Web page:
Golf legend, hero Arnold Palmer passes away

In sports, there are many superstars, legends and heroes. In golf, there was the king: Arnold Palmer.

Palmer was one of the most important and special people in golf history. While he is not the greatest golfer of all time, he is perhaps the most important in making the sport what it is today.

Sadly, the great golf icon passed away the Sunday night of Sept. 25 at the age of 87.

“Today marks the passing of an era,” said Alastair Johnson, the CEO of Arnold Palmer Enterprises and Palmer’s longtime IMG agent.

The game’s greats spoke to Palmer’s impact on the sport as a whole.

“It’s hard to believe that Arnold has passed, and I’m deeply saddened by his loss,” said Tiger Woods in a statement. “He meant so much to the game and to me personally. I knew that I could always call him for advice, and I looked forward to seeing him at Bay Hill and the Masters.

“Arnold touched so many people. It was an honor and privilege to have known Arnold, and I’m forever grateful for his friendship.”

Characterized by his good looks, his genuine and kind personality and the fierce passion and flair that he played with, he changed the game of golf in a big way.

As Palmer began his golf career in 1955, so began the era of television as well as advertisement. There was no one better to represent the game of golf on a national stage.

His fearless approach, wildly elegant swing and ever-charm- ing smile quickly made him a fan favorite.

“When he hits the ball, the ground shakes,” golf great Gene Littler once said.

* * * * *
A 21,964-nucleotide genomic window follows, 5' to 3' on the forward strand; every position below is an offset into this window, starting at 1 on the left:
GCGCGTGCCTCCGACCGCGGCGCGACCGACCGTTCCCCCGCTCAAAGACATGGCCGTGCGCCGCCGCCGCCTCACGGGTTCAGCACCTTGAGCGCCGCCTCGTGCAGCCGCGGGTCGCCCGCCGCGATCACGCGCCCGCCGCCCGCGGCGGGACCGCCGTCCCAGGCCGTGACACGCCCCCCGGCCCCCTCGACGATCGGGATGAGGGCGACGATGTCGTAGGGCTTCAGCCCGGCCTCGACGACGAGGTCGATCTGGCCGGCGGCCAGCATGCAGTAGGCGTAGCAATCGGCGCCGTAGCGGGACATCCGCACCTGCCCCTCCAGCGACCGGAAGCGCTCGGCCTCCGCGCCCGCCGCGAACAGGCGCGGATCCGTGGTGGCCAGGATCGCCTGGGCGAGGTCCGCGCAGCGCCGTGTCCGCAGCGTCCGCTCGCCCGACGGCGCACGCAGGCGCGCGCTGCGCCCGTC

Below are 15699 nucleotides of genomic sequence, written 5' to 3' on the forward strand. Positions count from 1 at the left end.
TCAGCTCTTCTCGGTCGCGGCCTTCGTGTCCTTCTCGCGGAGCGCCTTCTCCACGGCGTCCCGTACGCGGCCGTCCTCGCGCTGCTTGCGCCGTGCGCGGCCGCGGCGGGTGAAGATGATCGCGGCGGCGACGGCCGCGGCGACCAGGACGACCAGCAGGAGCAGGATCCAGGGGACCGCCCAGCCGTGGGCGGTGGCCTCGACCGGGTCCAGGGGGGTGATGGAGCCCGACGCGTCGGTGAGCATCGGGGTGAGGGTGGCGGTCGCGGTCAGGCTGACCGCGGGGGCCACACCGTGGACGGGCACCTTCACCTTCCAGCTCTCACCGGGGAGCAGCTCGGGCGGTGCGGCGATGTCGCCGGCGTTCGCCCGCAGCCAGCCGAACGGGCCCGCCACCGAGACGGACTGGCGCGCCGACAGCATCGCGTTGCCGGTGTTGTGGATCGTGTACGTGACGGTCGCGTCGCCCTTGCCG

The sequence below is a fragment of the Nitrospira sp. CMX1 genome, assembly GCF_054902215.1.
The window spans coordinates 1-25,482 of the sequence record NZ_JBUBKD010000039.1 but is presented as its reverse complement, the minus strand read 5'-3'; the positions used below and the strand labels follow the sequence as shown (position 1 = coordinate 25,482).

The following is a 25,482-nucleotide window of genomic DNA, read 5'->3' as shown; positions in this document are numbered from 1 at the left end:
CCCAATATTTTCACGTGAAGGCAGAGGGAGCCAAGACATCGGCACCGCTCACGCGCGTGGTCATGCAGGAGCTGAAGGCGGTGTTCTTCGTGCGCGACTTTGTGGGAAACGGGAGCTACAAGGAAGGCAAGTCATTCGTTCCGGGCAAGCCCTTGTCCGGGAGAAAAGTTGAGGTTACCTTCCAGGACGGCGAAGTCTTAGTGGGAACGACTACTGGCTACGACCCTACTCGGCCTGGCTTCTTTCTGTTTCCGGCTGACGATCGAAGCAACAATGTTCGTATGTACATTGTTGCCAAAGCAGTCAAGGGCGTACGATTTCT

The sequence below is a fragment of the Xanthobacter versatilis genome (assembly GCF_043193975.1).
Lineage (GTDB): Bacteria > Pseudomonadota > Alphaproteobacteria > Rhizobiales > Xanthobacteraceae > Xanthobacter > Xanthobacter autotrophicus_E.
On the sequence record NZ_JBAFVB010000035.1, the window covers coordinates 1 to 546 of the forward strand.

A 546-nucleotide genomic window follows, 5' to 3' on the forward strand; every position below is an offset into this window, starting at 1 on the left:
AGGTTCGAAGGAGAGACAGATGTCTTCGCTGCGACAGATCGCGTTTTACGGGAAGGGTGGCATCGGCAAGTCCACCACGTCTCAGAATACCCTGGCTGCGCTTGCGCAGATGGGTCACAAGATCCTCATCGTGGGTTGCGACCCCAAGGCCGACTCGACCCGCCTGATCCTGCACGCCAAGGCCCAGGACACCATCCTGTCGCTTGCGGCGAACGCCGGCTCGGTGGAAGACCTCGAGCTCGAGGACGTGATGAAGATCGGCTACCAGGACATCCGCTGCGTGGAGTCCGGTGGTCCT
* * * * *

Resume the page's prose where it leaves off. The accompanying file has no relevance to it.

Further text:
No true description could really do his powerful swing justice.

What really made Palmer fun to watch was the thrill of his daring shot-making abilities. He never shied away from aggression.

“You can make mistakes when you’re being conservative, so why not go for the hole?” said Palmer. “I always feel like I’m going to win, so I don’t feel like I’m gambling on a lot of shots that make other people feel I am.”

When he won, he won with exuberance, and when he did not, he lost in style.

Palmer won 62 times on the PGA Tour, the fifth most ever, and won seven majors. Most memorably, the U.S. Open in 1960 at Cherry Hills Country Club in Denver, Colorado.

Seven shots behind the lead going into the final round, a reporter told him before the round began that he had no chance. Irritated, Palmer drove the 343-yard opening par-four to begin a streak of four consecutive birdies en route to a Sunday round of 65 and his third career major.

Palmer’s legacy shines beyond the lights of golf. He is referred to as a pioneer in sports marketing. He paved the path for all athletes to collect millions in endorsement deals.

He was the first-ever to earn a million dollars in earnings on the course, but even four decades later, he still ranked among the highest earnings in the sport.

His infamous mixed drink, half lemonade and half iced tea, can be ordered in bars and restaurants across the country regardless of the bartender’s knowledge of golf.

As much as anything, Arnold Palmer was a people person. He was notorious for endlessly signing autographs, taking pictures and talking with his fans known as “Arnie’s Army.” He was great friends with President Dwight D. Eisenhower and golfed with Presidents George Bush and George W. Bush.

He was not only the king of kings on the course but the king off of it too.

“Arnold transcended the game of golf,” said golf great Jack Nicklaus in a released statement. “He was more than a golfer or even great golfer. He was an icon. He was a legend. Arnold was someone who was a pioneer in his sport. He took the game from one level to a higher level, virtually by himself.

“Along the way, he had millions of adoring fans. We were great competitors, who loved competing against each other, but we were always great friends along the way. Arnold always had my back, and I had his. We were always there for each other. That never changed.

“He was the king of our sport and always will be.”